Jacksons of Reading was founded in 1875 by Edward Jackson and began life as a gentlemen’s outfitters shop.
It expanded to include a lingerie section, a haberdashery, shoe sales, and a yarn department. When it closed for business on Christmas Eve, 2013, it was being run by Edward Jackson’s great-grandson, Brian Carter. It was a family-run department store with unbroken links to an earlier epoch in retail history; an iconic and much-loved local landmark.
You could buy huge sacks of bargaineous yarns from Sirdar and Wendys and Twilleys of Stamford in Jacksons.
In fact my first proper grown-up sweater was knit with Sirdar sublime, purchased at a Jacksons of Reading sale.
Jacksons was also a great supplier of proper big lady pants and Triumph bras; Appletons Crewel Wool; tea-towels; Harris Tweed sporting jackets for men; school uniforms; nylons; buttons; and those amazing swimming hats that have flowers on them.
All that stock is gone now.
The yarn – plus some staff from the Wool department – are resuming a new life as Rosie’s Wool Ltd. in Cheapside; and the school uniforms have gone to Stevensons. Most of the other stock was sold in a bonanza “EVERYTHING MUST GO” sale towards Christmas.
Jacksons had creaky floors, extensive wooden-paneling, and to me was especially magical because it contained the last operational pneumatic change system in the UK.
This change system was installed in the 1940s and is still in good working order. I quickly learnt that if I purchased a hanky for about a quid and paid with a fiver, I could watch my donuts disappearing up a chute in a little metal capsule. They’d return moments later with my change and receipt, wrapped in a rubber band. I recorded the sounds of the chute in action for the Sound Diaries UK Soundmap / sonic time capsule project, and you can hear it here and below if you would like to share my nerdy obsession.
The sounds detailed in that recording are now extinct; you can’t walk into a department store and see your money disappear up a pneumatic tube now. Jacksons had the last such system in operation in the UK and now that Jacksons is closed, those sounds will cease to be part of the British retail soundscape.
Like so many aspects of the shop, when they were in operation, the pneumatic tubes exuded a sense of being living history.
The sense of the preciousness of this history, and people’s personal connections with the shop were evident in the footfall through the store on the 3rd and 4th of January 2013. When Jacksons re-opened briefly on these dates for a viewing, and then auctioning off, of all the old fixtures, fittings, dead stock, and ephemera residing in the building, over 600 people poured through the doors. It was a reverent crowd, tinged with excitement at being allowed to explore this old building, and the possibility of being able to buy a small keepsake of its history.
I went to see all the rooms that have been closed off from the public for years. I fell a bit in love with an old art-deco cabinet, because of the sign which someone had made for it.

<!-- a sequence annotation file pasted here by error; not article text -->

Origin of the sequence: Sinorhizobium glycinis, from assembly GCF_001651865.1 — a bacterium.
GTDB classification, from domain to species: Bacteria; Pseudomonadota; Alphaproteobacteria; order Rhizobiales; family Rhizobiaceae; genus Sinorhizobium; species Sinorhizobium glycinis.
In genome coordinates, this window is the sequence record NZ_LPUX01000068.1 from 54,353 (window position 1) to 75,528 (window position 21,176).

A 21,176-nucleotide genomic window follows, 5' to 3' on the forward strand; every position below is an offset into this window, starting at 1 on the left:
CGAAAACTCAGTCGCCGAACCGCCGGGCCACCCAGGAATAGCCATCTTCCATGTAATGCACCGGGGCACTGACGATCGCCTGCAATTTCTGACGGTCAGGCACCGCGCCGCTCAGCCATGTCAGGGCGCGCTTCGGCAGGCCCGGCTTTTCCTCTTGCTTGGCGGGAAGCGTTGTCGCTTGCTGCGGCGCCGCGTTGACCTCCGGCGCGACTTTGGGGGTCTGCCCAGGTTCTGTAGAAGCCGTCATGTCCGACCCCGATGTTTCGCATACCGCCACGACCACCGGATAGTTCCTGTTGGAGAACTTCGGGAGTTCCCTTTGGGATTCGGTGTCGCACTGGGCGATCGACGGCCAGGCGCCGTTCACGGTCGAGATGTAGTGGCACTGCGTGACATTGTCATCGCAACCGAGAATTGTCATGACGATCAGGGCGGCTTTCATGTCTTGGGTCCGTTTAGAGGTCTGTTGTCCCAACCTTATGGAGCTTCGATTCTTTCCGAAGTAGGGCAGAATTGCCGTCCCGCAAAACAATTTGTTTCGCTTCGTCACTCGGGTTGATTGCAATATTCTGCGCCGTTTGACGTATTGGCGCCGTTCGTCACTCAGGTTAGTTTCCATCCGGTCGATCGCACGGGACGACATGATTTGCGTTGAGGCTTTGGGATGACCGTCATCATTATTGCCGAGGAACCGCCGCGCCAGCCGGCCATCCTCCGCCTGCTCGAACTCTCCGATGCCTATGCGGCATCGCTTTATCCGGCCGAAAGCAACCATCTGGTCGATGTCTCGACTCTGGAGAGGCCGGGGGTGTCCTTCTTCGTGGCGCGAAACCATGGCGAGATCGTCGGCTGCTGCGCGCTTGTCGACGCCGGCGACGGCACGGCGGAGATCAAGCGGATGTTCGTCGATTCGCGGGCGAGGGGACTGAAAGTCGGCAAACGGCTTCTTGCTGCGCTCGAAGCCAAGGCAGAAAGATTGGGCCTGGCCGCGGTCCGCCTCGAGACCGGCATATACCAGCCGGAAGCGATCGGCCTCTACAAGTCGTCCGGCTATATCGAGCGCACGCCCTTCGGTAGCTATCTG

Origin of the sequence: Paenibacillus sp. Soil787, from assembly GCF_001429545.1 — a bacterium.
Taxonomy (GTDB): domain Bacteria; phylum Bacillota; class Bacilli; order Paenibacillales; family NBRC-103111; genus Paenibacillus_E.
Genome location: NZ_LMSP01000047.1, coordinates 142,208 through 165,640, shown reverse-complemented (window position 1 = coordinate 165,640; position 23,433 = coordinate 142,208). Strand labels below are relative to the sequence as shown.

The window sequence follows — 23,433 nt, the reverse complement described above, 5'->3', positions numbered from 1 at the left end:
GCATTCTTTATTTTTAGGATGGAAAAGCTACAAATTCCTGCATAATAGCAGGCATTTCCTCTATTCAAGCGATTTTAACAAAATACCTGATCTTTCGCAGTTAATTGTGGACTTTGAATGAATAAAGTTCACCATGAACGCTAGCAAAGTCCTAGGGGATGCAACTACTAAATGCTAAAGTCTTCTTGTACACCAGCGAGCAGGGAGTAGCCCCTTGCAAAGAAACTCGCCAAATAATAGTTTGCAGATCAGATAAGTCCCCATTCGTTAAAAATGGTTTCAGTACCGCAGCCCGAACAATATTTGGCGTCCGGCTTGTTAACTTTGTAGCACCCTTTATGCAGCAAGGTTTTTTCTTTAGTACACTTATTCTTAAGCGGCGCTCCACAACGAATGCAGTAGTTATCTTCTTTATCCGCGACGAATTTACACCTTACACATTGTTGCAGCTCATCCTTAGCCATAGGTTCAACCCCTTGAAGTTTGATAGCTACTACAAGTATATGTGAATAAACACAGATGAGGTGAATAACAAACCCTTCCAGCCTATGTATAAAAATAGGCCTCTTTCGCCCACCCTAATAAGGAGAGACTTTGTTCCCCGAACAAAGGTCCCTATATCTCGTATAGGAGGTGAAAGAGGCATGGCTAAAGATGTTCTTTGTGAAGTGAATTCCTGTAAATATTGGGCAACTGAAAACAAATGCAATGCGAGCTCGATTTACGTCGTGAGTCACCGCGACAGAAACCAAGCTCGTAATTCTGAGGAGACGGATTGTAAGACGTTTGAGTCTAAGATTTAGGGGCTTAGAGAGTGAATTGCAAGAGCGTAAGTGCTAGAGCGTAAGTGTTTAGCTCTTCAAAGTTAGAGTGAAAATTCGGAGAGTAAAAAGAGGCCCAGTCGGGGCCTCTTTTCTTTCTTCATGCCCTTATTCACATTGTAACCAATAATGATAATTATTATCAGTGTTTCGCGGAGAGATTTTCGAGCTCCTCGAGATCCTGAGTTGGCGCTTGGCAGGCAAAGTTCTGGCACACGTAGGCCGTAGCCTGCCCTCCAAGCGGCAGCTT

I had no idea the building was so vast and labyrinthine… or that things from so long ago in the shop’s history were still resting inside it…
…who knew that at the very top of the building, there was once a sewing room, and that beside that sewing room, there were two gas-fired iron warmers and spare irons?
…that the building contained an old lift…
…that there were layers of wallpaper from different times tucked behind cash desks and shelving…
…and that Jacksons once ran an orchestra of old wooden cash registers with bells of slightly different pitches inside?
The time that people spent working at Jacksons was etched into the things and spaces I found there…
…pins organised neatly into a tin through years of suit-fittings…
…a price-list for tailoring modifications adjusted to reflect inflation or the exigencies of a new business plan…
…an improvised system for ordering the stationery associated with sales…
…a carefully inscribed set of engineering notes on the wall beside the engine powering the pneumatic tube system, in the basement of the building.
It was an enormous privilege to be able to see and touch these things which have been part of people’s daily work at Jacksons for decades, and I am very sad for the 60 employees who have lost their jobs with this store closure.
Everyone I spoke to said that working at Jacksons was a particular and special sort of experience…
…but the costs of maintaining the building were escalating, and the demand for 60% polyester suits, thick bed socks, ladies’ gloves and hunting jackets is not what it once was in Reading, and the store couldn’t keep going simply because people love it.
On the 4th January 2014, the auction at Jacksons was rammed. The auctioneer said he had very rarely seen so many people turning up to an auction.
The crazy money people were bidding for old ladders and tills and boxes and coathangers became a kind of collective celebration, and there was a real sense of people wanting a keepsake or memento.
‘A modern shop fitting clothes hanging rail, do I have £20? No modern home is complete without it, I tell you… everything must go today, do I have £18? Yes? £25? £32? £32 in the room… £40 everywhere…’
Everybody clapped when “Cruella” – a child-sized mannequin – sold for £700.
For me the greatest happiness in this whole sad story is that the person who bought the pneumatic change chute system is the same man who has maintained it for twenty years; I can’t help wondering if that isn’t his handwriting on the old bricks of the building, too.
Thank you, Jacksons, I will deeply miss the sensible knickers sold in your lingerie department; your creaky floors; and the wonderful music produced by buying a hankie with a fiver…